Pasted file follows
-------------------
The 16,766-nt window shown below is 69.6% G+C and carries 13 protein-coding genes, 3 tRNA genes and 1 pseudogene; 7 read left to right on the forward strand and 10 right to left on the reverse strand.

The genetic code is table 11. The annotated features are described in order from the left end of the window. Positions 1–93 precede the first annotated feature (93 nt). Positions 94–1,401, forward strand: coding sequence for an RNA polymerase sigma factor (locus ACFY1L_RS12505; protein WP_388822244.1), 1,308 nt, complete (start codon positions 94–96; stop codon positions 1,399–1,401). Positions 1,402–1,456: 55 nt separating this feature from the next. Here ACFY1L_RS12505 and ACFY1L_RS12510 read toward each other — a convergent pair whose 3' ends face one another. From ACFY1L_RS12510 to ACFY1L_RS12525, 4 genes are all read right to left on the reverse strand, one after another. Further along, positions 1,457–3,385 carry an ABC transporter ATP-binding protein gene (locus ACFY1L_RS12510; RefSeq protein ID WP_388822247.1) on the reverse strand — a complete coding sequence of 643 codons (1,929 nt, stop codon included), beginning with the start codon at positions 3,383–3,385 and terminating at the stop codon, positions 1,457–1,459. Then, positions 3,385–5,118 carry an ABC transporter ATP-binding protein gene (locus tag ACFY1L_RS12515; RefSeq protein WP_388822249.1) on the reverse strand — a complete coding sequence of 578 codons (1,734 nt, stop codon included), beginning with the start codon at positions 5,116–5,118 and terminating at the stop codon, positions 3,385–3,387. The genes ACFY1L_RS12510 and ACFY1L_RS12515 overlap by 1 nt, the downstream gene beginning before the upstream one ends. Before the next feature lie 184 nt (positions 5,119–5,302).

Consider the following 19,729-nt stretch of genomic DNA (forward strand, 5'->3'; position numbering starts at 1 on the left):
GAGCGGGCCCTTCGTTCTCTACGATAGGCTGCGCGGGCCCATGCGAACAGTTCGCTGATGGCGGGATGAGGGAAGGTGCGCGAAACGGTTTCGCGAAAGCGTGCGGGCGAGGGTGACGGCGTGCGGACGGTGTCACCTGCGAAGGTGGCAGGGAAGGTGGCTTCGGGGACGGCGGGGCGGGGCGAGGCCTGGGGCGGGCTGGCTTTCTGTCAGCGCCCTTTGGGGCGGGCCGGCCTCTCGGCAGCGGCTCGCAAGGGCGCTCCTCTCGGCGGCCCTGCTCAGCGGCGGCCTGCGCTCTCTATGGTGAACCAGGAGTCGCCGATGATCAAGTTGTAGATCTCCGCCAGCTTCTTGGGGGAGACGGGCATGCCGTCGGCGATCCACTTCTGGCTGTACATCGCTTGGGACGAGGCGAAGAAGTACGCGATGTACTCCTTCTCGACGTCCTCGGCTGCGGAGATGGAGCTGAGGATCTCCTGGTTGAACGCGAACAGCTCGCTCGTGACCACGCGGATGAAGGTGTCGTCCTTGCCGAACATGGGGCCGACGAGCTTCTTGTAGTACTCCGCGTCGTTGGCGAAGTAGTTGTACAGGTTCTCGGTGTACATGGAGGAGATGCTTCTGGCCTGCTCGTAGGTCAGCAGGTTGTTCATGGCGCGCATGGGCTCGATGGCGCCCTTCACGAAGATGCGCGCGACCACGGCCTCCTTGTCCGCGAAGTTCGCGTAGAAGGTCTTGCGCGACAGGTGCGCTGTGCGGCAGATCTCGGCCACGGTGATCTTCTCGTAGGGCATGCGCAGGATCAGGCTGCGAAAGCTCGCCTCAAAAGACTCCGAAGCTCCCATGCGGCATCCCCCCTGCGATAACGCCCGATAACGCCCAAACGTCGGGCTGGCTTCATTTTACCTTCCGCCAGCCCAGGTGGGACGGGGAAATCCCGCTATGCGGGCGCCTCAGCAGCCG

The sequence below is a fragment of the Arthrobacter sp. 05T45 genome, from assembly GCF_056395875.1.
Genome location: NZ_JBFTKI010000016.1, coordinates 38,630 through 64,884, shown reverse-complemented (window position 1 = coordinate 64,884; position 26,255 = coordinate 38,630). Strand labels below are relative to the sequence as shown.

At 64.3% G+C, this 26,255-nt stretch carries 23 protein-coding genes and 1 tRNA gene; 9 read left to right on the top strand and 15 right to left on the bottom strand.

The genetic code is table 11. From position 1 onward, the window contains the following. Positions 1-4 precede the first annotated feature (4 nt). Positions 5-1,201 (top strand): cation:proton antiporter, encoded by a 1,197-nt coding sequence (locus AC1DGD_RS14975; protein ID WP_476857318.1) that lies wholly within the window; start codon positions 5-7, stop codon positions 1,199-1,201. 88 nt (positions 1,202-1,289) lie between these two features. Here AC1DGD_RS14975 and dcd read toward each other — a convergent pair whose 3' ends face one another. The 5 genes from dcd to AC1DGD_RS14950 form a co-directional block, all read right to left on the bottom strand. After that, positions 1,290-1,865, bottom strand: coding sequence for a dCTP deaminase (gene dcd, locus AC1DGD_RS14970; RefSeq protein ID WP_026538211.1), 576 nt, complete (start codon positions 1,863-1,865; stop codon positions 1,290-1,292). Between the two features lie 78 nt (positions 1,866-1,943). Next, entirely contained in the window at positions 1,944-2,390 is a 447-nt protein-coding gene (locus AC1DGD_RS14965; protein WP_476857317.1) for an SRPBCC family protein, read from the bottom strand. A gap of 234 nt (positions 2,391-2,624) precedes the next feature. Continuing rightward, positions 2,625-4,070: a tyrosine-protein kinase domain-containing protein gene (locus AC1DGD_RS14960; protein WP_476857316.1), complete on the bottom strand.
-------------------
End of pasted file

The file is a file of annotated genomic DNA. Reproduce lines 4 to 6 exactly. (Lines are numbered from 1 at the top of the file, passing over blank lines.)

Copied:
GAGCGGGCCCTTCGTTCTCTACGATAGGCTGCGCGGGCCCATGCGAACAGTTCGCTGATGGCGGGATGAGGGAAGGTGCGCGAAACGGTTTCGCGAAAGCGTGCGGGCGAGGGTGACGGCGTGCGGACGGTGTCACCTGCGAAGGTGGCAGGGAAGGTGGCTTCGGGGACGGCGGGGCGGGGCGAGGCCTGGGGCGGGCTGGCTTTCTGTCAGCGCCCTTTGGGGCGGGCCGGCCTCTCGGCAGCGGCTCGCAAGGGCGCTCCTCTCGGCGGCCCTGCTCAGCGGCGGCCTGCGCTCTCTATGGTGAACCAGGAGTCGCCGATGATCAAGTTGTAGATCTCCGCCAGCTTCTTGGGGGAGACGGGCATGCCGTCGGCGATCCACTTCTGGCTGTACATCGCTTGGGACGAGGCGAAGAAGTACGCGATGTACTCCTTCTCGACGTCCTCGGCTGCGGAGATGGAGCTGAGGATCTCCTGGTTGAACGCGAACAGCTCGCTCGTGACCACGCGGATGAAGGTGTCGTCCTTGCCGAACATGGGGCCGACGAGCTTCTTGTAGTACTCCGCGTCGTTGGCGAAGTAGTTGTACAGGTTCTCGGTGTACATGGAGGAGATGCTTCTGGCCTGCTCGTAGGTCAGCAGGTTGTTCATGGCGCGCATGGGCTCGATGGCGCCCTTCACGAAGATGCGCGCGACCACGGCCTCCTTGTCCGCGAAGTTCGCGTAGAAGGTCTTGCGCGACAGGTGCGCTGTGCGGCAGATCTCGGCCACGGTGATCTTCTCGTAGGGCATGCGCAGGATCAGGCTGCGAAAGCTCGCCTCAAAAGACTCCGAAGCTCCCATGCGGCATCCCCCCTGCGATAACGCCCGATAACGCCCAAACGTCGGGCTGGCTTCATTTTACCTTCCGCCAGCCCAGGTGGGACGGGGAAATCCCGCTATGCGGGCGCCTCAGCAGCCG

The sequence below is a fragment of the Arthrobacter sp. 05T45 genome, from assembly GCF_056395875.1.
Genome location: NZ_JBFTKI010000016.1, coordinates 38,630 through 64,884, shown reverse-complemented (window position 1 = coordinate 64,884; position 26,255 = coordinate 38,630). Strand labels below are relative to the sequence as shown.